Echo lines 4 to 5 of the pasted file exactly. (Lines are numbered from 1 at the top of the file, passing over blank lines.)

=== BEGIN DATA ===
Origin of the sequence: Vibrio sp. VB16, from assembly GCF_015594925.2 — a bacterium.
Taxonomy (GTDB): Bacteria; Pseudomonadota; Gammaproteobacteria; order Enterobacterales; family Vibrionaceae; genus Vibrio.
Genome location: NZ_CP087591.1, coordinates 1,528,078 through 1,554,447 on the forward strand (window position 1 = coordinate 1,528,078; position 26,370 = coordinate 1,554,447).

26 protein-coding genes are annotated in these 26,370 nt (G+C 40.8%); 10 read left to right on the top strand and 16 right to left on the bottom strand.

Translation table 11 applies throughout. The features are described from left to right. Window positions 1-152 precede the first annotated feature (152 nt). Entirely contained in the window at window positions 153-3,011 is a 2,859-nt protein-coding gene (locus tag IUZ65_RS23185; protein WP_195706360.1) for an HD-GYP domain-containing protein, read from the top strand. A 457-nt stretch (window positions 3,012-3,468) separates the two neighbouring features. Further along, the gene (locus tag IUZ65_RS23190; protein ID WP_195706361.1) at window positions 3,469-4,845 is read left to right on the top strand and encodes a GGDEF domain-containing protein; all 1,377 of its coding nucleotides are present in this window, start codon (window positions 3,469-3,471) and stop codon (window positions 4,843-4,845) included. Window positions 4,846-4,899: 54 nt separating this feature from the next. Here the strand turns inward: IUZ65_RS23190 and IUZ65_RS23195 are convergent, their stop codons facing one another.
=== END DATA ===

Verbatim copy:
26 protein-coding genes are annotated in these 26,370 nt (G+C 40.8%); 10 read left to right on the top strand and 16 right to left on the bottom strand.

Translation table 11 applies throughout. The features are described from left to right. Window positions 1-152 precede the first annotated feature (152 nt). Entirely contained in the window at window positions 153-3,011 is a 2,859-nt protein-coding gene (locus tag IUZ65_RS23185; protein WP_195706360.1) for an HD-GYP domain-containing protein, read from the top strand. A 457-nt stretch (window positions 3,012-3,468) separates the two neighbouring features. Further along, the gene (locus tag IUZ65_RS23190; protein ID WP_195706361.1) at window positions 3,469-4,845 is read left to right on the top strand and encodes a GGDEF domain-containing protein; all 1,377 of its coding nucleotides are present in this window, start codon (window positions 3,469-3,471) and stop codon (window positions 4,843-4,845) included. Window positions 4,846-4,899: 54 nt separating this feature from the next. Here the strand turns inward: IUZ65_RS23190 and IUZ65_RS23195 are convergent, their stop codons facing one another.